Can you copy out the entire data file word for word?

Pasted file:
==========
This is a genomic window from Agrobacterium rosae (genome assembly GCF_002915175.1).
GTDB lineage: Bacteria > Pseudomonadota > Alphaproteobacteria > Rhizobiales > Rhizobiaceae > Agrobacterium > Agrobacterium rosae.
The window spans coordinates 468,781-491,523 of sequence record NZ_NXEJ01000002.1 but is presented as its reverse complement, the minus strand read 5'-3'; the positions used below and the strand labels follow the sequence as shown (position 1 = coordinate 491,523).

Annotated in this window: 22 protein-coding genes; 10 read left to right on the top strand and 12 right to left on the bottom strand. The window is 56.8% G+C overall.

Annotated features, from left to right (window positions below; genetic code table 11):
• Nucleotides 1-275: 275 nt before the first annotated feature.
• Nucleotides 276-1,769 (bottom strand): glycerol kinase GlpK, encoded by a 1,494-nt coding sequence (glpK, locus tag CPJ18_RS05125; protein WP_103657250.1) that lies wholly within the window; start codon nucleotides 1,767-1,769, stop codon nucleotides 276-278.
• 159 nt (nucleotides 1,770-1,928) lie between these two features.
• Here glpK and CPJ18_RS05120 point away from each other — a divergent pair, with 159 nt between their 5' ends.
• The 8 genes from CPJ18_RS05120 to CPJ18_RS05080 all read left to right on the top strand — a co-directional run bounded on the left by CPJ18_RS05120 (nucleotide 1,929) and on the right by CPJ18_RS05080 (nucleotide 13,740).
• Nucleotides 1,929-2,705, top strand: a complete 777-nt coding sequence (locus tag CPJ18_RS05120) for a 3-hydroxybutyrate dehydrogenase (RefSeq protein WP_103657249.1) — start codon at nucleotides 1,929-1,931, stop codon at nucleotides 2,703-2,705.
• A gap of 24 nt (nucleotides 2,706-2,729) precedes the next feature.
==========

This is a genomic window from Agrobacterium rosae (genome assembly GCF_002915175.1).
GTDB lineage: Bacteria > Pseudomonadota > Alphaproteobacteria > Rhizobiales > Rhizobiaceae > Agrobacterium > Agrobacterium rosae.
The window spans coordinates 468,781-491,523 of sequence record NZ_NXEJ01000002.1 but is presented as its reverse complement, the minus strand read 5'-3'; the positions used below and the strand labels follow the sequence as shown (position 1 = coordinate 491,523).

Annotated in this window: 22 protein-coding genes; 10 read left to right on the top strand and 12 right to left on the bottom strand. The window is 56.8% G+C overall.

Annotated features, from left to right (window positions below; genetic code table 11):
• Nucleotides 1-275: 275 nt before the first annotated feature.
• Nucleotides 276-1,769 (bottom strand): glycerol kinase GlpK, encoded by a 1,494-nt coding sequence (glpK, locus tag CPJ18_RS05125; protein WP_103657250.1) that lies wholly within the window; start codon nucleotides 1,767-1,769, stop codon nucleotides 276-278.
• 159 nt (nucleotides 1,770-1,928) lie between these two features.
• Here glpK and CPJ18_RS05120 point away from each other — a divergent pair, with 159 nt between their 5' ends.
• The 8 genes from CPJ18_RS05120 to CPJ18_RS05080 all read left to right on the top strand — a co-directional run bounded on the left by CPJ18_RS05120 (nucleotide 1,929) and on the right by CPJ18_RS05080 (nucleotide 13,740).
• Nucleotides 1,929-2,705, top strand: a complete 777-nt coding sequence (locus tag CPJ18_RS05120) for a 3-hydroxybutyrate dehydrogenase (RefSeq protein WP_103657249.1) — start codon at nucleotides 1,929-1,931, stop codon at nucleotides 2,703-2,705.
• A gap of 24 nt (nucleotides 2,706-2,729) precedes the next feature.